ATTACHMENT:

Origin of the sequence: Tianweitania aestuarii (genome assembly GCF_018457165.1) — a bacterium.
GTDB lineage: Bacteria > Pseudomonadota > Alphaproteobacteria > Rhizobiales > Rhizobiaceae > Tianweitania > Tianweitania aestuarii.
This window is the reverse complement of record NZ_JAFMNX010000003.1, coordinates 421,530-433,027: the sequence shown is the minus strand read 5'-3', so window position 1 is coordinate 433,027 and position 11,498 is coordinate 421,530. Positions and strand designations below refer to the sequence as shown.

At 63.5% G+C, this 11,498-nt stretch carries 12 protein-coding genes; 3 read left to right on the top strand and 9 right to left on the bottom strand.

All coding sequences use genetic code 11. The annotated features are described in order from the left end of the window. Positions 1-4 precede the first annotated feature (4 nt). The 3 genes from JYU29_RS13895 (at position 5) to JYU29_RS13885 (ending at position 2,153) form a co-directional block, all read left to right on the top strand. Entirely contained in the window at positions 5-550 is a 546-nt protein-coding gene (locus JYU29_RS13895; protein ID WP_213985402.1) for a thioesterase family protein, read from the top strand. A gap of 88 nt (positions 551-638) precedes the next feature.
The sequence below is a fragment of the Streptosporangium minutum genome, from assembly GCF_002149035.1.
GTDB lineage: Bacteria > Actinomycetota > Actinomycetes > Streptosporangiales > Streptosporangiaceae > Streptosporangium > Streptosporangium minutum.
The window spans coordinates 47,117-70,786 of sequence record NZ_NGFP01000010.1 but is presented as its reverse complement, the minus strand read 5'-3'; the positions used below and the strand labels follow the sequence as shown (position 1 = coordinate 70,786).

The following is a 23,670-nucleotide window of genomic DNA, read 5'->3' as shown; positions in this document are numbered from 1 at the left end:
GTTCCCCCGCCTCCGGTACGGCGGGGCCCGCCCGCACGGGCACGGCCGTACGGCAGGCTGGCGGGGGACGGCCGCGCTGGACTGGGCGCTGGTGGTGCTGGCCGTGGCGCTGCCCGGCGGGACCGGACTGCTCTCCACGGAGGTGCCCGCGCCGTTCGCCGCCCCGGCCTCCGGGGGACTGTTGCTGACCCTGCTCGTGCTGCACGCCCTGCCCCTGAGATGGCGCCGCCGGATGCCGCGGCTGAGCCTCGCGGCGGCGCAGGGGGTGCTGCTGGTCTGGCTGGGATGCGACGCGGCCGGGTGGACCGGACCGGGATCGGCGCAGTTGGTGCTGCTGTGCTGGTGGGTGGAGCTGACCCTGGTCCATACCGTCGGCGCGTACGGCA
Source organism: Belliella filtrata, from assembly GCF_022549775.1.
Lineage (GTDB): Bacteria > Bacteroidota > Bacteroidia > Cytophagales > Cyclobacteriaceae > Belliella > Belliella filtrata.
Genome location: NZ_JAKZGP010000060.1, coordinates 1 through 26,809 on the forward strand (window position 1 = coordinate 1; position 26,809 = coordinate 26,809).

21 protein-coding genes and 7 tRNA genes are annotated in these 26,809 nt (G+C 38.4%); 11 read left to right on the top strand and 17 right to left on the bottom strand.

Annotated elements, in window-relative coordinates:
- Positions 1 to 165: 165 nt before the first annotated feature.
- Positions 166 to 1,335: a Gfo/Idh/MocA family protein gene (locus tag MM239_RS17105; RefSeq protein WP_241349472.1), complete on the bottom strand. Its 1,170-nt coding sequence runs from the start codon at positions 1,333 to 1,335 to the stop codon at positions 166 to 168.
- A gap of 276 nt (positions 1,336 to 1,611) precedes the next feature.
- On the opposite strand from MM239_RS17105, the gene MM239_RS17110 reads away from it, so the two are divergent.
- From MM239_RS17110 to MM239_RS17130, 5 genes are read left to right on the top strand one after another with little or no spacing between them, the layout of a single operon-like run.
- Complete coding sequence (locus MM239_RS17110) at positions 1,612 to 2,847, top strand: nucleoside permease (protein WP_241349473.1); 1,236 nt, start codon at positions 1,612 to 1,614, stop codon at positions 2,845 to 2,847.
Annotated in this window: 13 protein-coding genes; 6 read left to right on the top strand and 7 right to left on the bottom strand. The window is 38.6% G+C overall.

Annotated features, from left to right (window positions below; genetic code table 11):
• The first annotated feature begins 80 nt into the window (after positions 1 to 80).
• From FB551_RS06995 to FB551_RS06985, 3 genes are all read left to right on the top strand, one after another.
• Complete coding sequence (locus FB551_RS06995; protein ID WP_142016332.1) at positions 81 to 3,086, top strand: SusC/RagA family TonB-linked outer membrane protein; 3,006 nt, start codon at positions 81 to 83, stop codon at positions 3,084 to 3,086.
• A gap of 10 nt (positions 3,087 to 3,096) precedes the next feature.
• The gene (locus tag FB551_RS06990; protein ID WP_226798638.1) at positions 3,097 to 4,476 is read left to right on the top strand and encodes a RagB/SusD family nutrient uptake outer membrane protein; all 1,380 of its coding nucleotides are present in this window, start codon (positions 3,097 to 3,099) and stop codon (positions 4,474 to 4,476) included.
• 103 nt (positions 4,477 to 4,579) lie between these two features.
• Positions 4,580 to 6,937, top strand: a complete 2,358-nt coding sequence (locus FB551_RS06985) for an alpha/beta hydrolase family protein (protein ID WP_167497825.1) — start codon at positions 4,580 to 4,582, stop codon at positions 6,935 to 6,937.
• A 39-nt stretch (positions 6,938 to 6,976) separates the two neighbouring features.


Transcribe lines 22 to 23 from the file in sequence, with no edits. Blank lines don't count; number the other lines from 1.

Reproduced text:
Annotated in this window: 13 protein-coding genes; 6 read left to right on the top strand and 7 right to left on the bottom strand. The window is 38.6% G+C overall.

Annotated features, from left to right (window positions below; genetic code table 11):